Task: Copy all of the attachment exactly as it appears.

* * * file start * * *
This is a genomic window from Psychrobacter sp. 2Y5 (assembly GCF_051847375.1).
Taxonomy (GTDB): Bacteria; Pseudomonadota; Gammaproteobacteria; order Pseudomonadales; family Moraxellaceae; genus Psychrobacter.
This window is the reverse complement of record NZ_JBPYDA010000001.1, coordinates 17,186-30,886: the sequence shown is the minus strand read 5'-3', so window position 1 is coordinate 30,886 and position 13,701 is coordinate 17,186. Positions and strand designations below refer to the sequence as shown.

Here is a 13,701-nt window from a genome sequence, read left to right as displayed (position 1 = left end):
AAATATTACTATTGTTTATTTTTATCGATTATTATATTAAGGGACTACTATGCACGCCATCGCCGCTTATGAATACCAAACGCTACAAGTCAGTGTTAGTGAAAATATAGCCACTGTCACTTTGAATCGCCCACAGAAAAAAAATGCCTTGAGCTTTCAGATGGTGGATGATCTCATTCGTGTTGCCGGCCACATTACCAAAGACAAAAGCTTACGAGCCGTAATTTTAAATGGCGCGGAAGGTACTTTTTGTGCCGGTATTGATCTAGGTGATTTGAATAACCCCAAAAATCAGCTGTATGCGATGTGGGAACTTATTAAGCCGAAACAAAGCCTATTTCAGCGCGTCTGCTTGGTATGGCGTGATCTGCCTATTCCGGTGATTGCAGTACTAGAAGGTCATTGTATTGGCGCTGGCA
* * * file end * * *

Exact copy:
This is a genomic window from Psychrobacter sp. 2Y5 (assembly GCF_051847375.1).
Taxonomy (GTDB): Bacteria; Pseudomonadota; Gammaproteobacteria; order Pseudomonadales; family Moraxellaceae; genus Psychrobacter.
This window is the reverse complement of record NZ_JBPYDA010000001.1, coordinates 17,186-30,886: the sequence shown is the minus strand read 5'-3', so window position 1 is coordinate 30,886 and position 13,701 is coordinate 17,186. Positions and strand designations below refer to the sequence as shown.

Here is a 13,701-nt window from a genome sequence, read left to right as displayed (position 1 = left end):
AAATATTACTATTGTTTATTTTTATCGATTATTATATTAAGGGACTACTATGCACGCCATCGCCGCTTATGAATACCAAACGCTACAAGTCAGTGTTAGTGAAAATATAGCCACTGTCACTTTGAATCGCCCACAGAAAAAAAATGCCTTGAGCTTTCAGATGGTGGATGATCTCATTCGTGTTGCCGGCCACATTACCAAAGACAAAAGCTTACGAGCCGTAATTTTAAATGGCGCGGAAGGTACTTTTTGTGCCGGTATTGATCTAGGTGATTTGAATAACCCCAAAAATCAGCTGTATGCGATGTGGGAACTTATTAAGCCGAAACAAAGCCTATTTCAGCGCGTCTGCTTGGTATGGCGTGATCTGCCTATTCCGGTGATTGCAGTACTAGAAGGTCATTGTATTGGCGCTGGCA